The US v. JetBlue
The US government's antitrust trial over JetBlue Airways' proposed $3.8B acquisition of Spirit Airlines began yesterday in Boston. The Justice Department, along with six states and Washington, DC, argues the merger would limit flight options and result in higher fares, limiting the "Spirit effect" on the market—when Spirit reduces fares on specific routes, it triggers industrywide price reductions of 17% on average, and when it exits a route, fares increase by 30% on average.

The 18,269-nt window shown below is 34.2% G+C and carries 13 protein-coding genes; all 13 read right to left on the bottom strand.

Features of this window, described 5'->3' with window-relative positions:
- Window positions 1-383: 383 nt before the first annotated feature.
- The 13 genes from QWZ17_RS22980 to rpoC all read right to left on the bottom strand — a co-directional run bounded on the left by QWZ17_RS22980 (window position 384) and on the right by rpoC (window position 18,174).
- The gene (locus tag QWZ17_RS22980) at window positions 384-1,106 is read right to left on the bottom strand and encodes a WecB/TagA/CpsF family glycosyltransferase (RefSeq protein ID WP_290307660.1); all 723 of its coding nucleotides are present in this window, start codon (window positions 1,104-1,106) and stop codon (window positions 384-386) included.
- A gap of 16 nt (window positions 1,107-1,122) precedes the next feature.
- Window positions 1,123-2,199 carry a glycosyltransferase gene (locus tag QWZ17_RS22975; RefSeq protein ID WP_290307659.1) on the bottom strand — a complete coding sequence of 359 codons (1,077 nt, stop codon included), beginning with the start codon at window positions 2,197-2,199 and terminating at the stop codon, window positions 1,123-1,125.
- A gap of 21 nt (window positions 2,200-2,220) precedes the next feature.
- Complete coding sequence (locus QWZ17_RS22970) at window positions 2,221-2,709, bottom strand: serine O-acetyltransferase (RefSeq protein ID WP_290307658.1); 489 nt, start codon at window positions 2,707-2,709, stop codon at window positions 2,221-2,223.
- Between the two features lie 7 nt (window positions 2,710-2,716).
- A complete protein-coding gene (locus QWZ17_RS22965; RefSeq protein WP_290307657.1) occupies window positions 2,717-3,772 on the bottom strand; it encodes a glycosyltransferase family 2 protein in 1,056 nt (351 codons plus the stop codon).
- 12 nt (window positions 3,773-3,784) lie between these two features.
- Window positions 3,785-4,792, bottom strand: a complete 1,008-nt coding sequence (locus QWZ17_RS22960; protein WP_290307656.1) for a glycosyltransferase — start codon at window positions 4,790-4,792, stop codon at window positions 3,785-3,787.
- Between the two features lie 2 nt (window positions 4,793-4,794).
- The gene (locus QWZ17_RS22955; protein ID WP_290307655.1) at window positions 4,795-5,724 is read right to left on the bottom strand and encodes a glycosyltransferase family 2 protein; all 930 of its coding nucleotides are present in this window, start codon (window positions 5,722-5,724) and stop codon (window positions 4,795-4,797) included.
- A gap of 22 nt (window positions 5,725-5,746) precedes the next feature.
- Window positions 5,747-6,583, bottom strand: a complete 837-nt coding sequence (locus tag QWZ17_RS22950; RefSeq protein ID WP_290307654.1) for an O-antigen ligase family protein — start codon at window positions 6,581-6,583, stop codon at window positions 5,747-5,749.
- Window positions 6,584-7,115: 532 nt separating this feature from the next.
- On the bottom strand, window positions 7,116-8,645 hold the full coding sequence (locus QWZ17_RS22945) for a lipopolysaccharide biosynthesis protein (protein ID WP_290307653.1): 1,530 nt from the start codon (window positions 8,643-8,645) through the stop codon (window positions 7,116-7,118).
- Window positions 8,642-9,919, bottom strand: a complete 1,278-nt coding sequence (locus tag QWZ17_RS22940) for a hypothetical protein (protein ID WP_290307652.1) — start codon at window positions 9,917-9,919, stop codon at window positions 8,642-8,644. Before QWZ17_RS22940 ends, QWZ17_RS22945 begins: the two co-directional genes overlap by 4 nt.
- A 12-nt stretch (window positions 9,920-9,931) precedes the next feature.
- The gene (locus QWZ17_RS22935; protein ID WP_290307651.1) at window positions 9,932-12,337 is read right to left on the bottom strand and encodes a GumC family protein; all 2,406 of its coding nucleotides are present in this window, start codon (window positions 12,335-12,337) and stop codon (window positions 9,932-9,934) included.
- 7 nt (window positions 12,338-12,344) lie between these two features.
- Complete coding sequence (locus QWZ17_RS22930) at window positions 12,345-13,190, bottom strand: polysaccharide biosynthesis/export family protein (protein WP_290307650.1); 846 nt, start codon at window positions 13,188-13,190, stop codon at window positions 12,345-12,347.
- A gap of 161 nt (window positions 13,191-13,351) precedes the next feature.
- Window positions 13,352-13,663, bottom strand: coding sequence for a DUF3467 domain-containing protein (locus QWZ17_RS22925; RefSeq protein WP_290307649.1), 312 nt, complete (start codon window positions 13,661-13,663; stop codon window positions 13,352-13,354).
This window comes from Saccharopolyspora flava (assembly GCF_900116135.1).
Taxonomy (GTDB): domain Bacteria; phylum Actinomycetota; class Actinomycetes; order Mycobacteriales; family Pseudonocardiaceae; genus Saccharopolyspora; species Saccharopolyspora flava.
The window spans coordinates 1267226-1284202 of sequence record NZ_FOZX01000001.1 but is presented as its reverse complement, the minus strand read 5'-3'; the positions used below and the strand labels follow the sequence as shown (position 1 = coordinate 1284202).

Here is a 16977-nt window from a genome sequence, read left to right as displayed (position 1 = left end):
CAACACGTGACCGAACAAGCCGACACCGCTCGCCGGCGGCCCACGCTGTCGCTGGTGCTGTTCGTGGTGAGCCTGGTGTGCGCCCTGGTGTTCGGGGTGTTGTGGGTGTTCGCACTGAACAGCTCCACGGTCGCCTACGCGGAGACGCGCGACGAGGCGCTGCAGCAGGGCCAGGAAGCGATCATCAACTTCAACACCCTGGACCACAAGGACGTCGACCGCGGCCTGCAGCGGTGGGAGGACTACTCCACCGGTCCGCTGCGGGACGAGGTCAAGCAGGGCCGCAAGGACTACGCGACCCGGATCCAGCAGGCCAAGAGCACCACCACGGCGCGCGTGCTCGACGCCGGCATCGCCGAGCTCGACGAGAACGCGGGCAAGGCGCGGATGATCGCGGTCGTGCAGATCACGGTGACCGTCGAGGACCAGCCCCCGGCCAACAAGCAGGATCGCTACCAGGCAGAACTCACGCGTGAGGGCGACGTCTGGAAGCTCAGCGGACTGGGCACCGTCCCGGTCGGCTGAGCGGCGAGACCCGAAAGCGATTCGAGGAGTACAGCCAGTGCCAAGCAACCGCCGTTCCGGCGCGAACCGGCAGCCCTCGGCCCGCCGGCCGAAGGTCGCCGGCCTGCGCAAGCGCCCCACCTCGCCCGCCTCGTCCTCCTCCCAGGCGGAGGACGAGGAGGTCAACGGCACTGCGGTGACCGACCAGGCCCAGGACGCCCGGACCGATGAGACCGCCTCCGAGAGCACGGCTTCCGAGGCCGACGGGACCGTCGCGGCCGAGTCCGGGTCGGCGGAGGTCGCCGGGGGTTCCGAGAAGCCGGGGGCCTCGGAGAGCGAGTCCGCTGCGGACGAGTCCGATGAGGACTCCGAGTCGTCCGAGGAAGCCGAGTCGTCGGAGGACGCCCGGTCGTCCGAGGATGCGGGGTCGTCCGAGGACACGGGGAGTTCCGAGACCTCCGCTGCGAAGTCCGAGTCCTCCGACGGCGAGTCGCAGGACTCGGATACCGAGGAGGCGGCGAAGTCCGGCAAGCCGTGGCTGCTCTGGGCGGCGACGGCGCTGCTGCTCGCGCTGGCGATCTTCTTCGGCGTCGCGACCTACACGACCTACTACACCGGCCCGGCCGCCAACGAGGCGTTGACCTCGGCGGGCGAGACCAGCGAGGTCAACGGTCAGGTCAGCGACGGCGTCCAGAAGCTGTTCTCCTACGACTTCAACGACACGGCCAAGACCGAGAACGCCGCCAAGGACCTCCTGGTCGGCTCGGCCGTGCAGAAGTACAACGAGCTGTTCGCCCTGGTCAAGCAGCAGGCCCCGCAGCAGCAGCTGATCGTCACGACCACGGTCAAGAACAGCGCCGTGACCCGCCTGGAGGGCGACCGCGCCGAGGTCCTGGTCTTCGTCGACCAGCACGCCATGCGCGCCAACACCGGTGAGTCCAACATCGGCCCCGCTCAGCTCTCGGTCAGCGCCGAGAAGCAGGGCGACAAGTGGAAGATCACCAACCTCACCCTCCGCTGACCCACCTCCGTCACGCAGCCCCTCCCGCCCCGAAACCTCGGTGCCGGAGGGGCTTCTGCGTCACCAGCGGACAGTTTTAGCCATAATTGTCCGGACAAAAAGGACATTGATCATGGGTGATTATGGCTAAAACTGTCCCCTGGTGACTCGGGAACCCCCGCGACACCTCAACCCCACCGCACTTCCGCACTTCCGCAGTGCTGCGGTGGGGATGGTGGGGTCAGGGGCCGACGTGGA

JetBlue argues the merger is necessary for it to compete with the four largest domestic airlines, which comprise more than 80% of the market, and the merger will allow it to offer lower fares in more areas. The airline has proposed to divest routes to address antitrust concerns, saying it will sell flight slots and gates to ultra-low-cost carriers. Critics argue the merger violates sections of the federal Clayton Act designed to prevent mergers that diminish competition or result in monopolies.
If the deal falls apart, JetBlue would need to pay a $470M breakup fee to Spirit and its shareholders. The case follows significant airline industry consolidation in recent years (see visual).